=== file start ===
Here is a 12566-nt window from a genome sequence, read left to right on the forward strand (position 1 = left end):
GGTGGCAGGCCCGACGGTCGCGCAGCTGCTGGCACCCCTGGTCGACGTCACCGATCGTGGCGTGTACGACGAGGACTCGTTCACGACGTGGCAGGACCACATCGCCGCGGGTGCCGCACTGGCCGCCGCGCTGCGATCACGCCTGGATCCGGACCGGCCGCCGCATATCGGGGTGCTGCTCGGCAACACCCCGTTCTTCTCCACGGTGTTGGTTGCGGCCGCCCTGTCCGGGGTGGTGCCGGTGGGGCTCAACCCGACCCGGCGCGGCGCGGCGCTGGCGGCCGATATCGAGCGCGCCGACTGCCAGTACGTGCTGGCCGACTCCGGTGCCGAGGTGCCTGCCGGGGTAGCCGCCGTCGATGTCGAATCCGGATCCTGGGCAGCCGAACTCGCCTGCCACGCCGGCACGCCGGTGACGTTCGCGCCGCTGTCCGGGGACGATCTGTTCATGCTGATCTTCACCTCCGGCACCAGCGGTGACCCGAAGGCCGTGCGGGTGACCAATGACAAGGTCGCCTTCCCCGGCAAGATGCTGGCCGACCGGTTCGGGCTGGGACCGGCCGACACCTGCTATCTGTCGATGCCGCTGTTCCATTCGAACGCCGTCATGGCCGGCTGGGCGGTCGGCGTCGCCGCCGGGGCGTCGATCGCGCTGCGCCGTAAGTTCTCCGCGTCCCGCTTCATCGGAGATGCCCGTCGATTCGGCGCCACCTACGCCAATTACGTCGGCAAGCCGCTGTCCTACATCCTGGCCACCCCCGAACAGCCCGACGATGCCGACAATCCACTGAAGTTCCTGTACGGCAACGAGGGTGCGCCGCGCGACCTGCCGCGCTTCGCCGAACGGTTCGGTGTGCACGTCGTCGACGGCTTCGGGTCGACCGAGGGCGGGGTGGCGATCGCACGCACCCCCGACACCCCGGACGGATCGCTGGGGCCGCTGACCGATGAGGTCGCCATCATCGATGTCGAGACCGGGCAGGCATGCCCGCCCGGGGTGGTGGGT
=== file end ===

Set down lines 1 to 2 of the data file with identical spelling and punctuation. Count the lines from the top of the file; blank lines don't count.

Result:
Here is a 12566-nt window from a genome sequence, read left to right on the forward strand (position 1 = left end):
GGTGGCAGGCCCGACGGTCGCGCAGCTGCTGGCACCCCTGGTCGACGTCACCGATCGTGGCGTGTACGACGAGGACTCGTTCACGACGTGGCAGGACCACATCGCCGCGGGTGCCGCACTGGCCGCCGCGCTGCGATCACGCCTGGATCCGGACCGGCCGCCGCATATCGGGGTGCTGCTCGGCAACACCCCGTTCTTCTCCACGGTGTTGGTTGCGGCCGCCCTGTCCGGGGTGGTGCCGGTGGGGCTCAACCCGACCCGGCGCGGCGCGGCGCTGGCGGCCGATATCGAGCGCGCCGACTGCCAGTACGTGCTGGCCGACTCCGGTGCCGAGGTGCCTGCCGGGGTAGCCGCCGTCGATGTCGAATCCGGATCCTGGGCAGCCGAACTCGCCTGCCACGCCGGCACGCCGGTGACGTTCGCGCCGCTGTCCGGGGACGATCTGTTCATGCTGATCTTCACCTCCGGCACCAGCGGTGACCCGAAGGCCGTGCGGGTGACCAATGACAAGGTCGCCTTCCCCGGCAAGATGCTGGCCGACCGGTTCGGGCTGGGACCGGCCGACACCTGCTATCTGTCGATGCCGCTGTTCCATTCGAACGCCGTCATGGCCGGCTGGGCGGTCGGCGTCGCCGCCGGGGCGTCGATCGCGCTGCGCCGTAAGTTCTCCGCGTCCCGCTTCATCGGAGATGCCCGTCGATTCGGCGCCACCTACGCCAATTACGTCGGCAAGCCGCTGTCCTACATCCTGGCCACCCCCGAACAGCCCGACGATGCCGACAATCCACTGAAGTTCCTGTACGGCAACGAGGGTGCGCCGCGCGACCTGCCGCGCTTCGCCGAACGGTTCGGTGTGCACGTCGTCGACGGCTTCGGGTCGACCGAGGGCGGGGTGGCGATCGCACGCACCCCCGACACCCCGGACGGATCGCTGGGGCCGCTGACCGATGAGGTCGCCATCATCGATGTCGAGACCGGGCAGGCATGCCCGCCCGGGGTGGTGGGT